Man killed by police on Saturday was young father with 'a smile to remember,' says sister

The 22-year-old is the fourth person to die in a police shooting in Winnipeg so far this year and the third in 10 days.

Community mentor says tensions between the Indigenous community, police at all-time high

Stewart Kevin Andrews, 22, recently became a father, his sister Alexcia Andrews said. (Submitted by Alexcia Andrews)

The sister of a 22-year-old killed by Winnipeg police on Saturday morning says he was a man with "a smile to remember" who loved his family.

Stewart Kevin Andrews was shot by police after officers were responding to a report of a robbery and windows being broken near the city's Maples neighbourhood shortly after 4 a.m. A 16-year-old boy was also injured during the incident, police said.

Both were taken to the hospital, which is where Andrews died.

"He is more than a statistic," Alexcia Andrews said in a text message to CBC News. "[He] had many friends who cared about him."

Alexcia said she's remembering her brother as a devoted father who was raising three children with his girlfriend, and as a loving grandson who would do anything for his grandparents.

Alexcia Andrews said her brother was planning to go to college to study carpentry once his son was old enough to go to daycare. (Submitted by Alexcia Andrews)

She said her brother recently became a father and had taken in his girlfriend's two other children as his own.

"Stewart and his baby were inseparable, basically like magnets," Alexcia said.

She said Stewart was planning to go to college to study carpentry once his son was old enough to go to daycare.

"He wanted a future that involved him being in his son's life," she said. "He wanted a future with his family, to grow old with his sons and daughter."

Third Indigenous person shot in 10 days

The fatal police shooting is the third in 10 days. Earlier this month, police shot and killed a 16-year-old girl accused in a liquor store robbery and a 36-year-old armed man in a domestic call. All three were Indigenous.

"It's been many years since I've seen tensions this high between the community and the Winnipeg police," said Michael Champagne, a youth mentor and community organizer.

Michael Champagne, a youth mentor and community organizer, says crime will continue to grow until root causes of poverty and trauma are addressed. (Jaison Empson/CBC)

Champagne said Winnipeg's Indigenous community is polarized and people are angry. He wants police to improve communication and is calling for more investments in crime prevention.

"If the police are able to articulate to the community when they show up in a situation that someone has a weapon we have to respond in this way ... then that will better help people in community deal with the police," he said.

"I know that even for myself when I see a police car going by my heart starts beating a little faster."

Champagne believes crime will continue to grow until root causes of poverty and trauma are addressed. 

"We have to talk about how we prevent these types of situations from happening before the police are even called, before the police have to give these lethal force situations."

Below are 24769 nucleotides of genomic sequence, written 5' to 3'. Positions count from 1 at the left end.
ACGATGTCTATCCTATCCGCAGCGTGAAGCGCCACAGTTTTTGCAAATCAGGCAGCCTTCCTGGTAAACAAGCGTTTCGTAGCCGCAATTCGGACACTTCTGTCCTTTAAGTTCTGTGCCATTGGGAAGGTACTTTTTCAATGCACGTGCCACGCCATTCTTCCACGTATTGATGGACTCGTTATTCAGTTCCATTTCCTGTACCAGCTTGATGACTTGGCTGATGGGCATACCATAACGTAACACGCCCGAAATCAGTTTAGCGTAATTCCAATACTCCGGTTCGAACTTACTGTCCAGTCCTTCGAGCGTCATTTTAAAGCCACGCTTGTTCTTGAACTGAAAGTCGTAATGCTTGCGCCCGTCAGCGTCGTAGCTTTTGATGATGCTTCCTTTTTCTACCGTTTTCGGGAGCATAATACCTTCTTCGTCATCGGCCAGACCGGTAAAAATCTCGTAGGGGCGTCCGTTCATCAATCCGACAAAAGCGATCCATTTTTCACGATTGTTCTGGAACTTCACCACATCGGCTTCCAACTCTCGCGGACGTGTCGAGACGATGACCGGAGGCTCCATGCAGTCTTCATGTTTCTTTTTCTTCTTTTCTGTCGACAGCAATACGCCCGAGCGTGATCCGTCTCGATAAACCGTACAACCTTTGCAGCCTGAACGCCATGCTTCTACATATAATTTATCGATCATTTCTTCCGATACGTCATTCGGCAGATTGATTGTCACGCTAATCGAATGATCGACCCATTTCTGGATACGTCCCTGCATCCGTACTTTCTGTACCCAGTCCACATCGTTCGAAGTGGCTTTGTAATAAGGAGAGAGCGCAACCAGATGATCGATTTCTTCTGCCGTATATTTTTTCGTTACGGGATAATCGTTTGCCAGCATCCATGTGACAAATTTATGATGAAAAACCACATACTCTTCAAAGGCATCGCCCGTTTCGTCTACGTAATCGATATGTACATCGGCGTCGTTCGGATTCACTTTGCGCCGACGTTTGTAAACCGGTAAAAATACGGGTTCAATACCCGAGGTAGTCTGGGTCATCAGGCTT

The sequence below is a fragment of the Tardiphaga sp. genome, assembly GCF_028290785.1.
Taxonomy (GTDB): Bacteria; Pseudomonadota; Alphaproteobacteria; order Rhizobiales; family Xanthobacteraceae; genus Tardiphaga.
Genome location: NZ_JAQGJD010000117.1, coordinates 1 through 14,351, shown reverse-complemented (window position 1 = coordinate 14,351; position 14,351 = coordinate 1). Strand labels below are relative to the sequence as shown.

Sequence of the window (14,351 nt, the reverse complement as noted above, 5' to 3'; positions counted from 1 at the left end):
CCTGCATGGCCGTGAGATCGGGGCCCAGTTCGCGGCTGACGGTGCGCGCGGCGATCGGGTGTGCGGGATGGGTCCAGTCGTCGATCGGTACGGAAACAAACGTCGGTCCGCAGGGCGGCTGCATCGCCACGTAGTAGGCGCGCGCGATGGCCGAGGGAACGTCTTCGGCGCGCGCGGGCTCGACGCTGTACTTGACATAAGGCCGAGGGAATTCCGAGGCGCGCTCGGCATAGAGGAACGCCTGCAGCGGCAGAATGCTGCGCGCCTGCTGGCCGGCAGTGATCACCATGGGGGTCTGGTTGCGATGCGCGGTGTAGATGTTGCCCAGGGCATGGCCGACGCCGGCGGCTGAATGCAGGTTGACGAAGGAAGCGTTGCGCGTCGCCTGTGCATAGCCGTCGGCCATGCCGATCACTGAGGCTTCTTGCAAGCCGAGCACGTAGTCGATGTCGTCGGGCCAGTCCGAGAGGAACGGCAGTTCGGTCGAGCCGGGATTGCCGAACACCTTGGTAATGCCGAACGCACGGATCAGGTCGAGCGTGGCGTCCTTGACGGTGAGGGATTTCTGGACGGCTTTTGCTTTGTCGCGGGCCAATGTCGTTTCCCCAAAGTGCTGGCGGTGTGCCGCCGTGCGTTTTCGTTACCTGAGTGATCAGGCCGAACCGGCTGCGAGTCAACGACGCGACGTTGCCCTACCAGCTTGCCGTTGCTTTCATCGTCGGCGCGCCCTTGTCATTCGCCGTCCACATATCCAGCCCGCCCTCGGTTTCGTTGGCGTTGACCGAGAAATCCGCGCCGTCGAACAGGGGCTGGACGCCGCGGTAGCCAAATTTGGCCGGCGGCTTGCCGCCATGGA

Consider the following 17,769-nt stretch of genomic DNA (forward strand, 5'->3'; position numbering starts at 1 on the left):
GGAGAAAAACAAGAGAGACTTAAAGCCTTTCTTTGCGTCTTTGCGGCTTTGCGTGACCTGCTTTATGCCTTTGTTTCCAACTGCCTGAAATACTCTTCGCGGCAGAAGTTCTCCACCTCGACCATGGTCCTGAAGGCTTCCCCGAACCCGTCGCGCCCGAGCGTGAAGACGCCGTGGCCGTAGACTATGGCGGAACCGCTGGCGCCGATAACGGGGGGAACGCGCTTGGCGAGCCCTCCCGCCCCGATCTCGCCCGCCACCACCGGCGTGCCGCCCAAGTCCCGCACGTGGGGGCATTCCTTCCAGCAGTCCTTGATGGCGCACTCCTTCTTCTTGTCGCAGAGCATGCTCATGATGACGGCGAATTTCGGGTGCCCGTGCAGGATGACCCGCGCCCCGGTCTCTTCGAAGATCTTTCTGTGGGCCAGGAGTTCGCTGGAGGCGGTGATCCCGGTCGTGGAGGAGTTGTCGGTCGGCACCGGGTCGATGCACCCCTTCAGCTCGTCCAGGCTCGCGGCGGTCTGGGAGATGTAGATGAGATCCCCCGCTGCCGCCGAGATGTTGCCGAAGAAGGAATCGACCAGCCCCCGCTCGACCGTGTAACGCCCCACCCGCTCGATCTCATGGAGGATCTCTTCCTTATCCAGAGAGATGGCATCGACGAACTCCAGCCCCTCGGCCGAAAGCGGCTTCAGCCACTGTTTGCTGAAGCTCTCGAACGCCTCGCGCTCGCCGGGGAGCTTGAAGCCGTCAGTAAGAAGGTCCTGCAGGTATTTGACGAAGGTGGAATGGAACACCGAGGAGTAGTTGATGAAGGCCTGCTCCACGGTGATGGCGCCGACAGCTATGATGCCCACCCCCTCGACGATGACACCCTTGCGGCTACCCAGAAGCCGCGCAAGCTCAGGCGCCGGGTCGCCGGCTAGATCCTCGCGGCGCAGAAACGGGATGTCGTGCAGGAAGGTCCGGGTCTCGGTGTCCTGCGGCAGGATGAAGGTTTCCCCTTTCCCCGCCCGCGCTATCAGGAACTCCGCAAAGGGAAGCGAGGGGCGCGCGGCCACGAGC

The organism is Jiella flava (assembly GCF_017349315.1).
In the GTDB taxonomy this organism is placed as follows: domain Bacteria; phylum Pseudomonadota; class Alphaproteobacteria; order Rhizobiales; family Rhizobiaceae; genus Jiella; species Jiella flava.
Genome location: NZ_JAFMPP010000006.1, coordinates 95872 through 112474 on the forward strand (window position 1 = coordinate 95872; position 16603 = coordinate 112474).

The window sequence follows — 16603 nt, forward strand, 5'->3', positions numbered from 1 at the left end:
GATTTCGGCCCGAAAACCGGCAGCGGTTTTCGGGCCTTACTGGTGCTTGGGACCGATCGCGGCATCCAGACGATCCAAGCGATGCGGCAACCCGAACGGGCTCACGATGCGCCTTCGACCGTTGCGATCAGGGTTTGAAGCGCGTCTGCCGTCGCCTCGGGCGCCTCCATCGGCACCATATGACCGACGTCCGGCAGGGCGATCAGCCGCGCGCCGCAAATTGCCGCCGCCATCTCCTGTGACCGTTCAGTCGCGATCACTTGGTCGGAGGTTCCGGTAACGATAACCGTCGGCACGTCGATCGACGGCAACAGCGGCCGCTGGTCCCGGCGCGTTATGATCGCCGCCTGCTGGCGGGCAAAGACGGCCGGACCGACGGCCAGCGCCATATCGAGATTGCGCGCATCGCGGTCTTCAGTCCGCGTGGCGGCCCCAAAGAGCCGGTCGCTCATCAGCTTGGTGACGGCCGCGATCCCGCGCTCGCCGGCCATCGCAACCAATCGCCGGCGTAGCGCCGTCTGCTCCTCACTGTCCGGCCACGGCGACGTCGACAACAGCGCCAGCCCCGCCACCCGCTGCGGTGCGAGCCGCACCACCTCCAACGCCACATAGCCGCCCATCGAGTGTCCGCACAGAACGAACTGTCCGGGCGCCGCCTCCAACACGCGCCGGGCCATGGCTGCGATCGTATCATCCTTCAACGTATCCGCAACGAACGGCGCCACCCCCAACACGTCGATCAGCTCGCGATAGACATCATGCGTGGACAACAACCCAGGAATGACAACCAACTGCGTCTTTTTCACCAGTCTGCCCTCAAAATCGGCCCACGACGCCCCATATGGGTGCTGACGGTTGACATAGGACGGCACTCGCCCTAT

Chief Danny Smyth has led the Winnipeg Police Service since 2016. (Gary Soliak/CBC)

He said in his opinion the relationship between police and the Indigenous community was best between 2013 and 2015, citing the attendance of officers at Meet Me at the Bell Tower events in the North End as an example of how former police chief Devon Clunis led community-based prevention strategies. He said since the chief retired in 2016 it's been harder to get police involved.

"Without those partners supporting community resources to prevent families from falling apart and falling into poverty people not having the education people not having the jobs is going to result in people doing the crime and doing the drugs." 

Clunis's successor Chief Danny Smyth has been involved in community forums and MMIWG initiatives. Police say the force takes its relationship with the Indigenous community seriously and understands the frustrations people have and is vowing to keep working on improving rapport. 

Police cars and yellow tape blocked off a back lane in the area of Pipeline Road and Adsum Drive late Saturday morning near where Stewart Kevin Andrews was shot Saturday. (Travis Golby/CBC)

On Sunday morning, police said the 16-year-old boy who was injured at the same time as Andrews had been charged with robbery, use of an imitation firearm during the commission of an indictable offence, possession of a weapon and pointing a firearm. 

He is also charged with two counts of failing to comply with a sentence and one count of possession of a firearm, restricted or prohibited weapon, or ammunition contrary to a prohibition order.

Smyth said Saturday weapons were recovered at the shooting scene, but said he couldn't get into specifics now that Manitoba's police watchdog has taken over the investigation.

Andrews is the fourth person to die in a police shooting in Winnipeg so far this year.

In March, police shot a 27-year-old man after getting a call that he was violently assaulting two other adults with an edged weapon in a Charleswood family home. 

With files from Dana Hatherly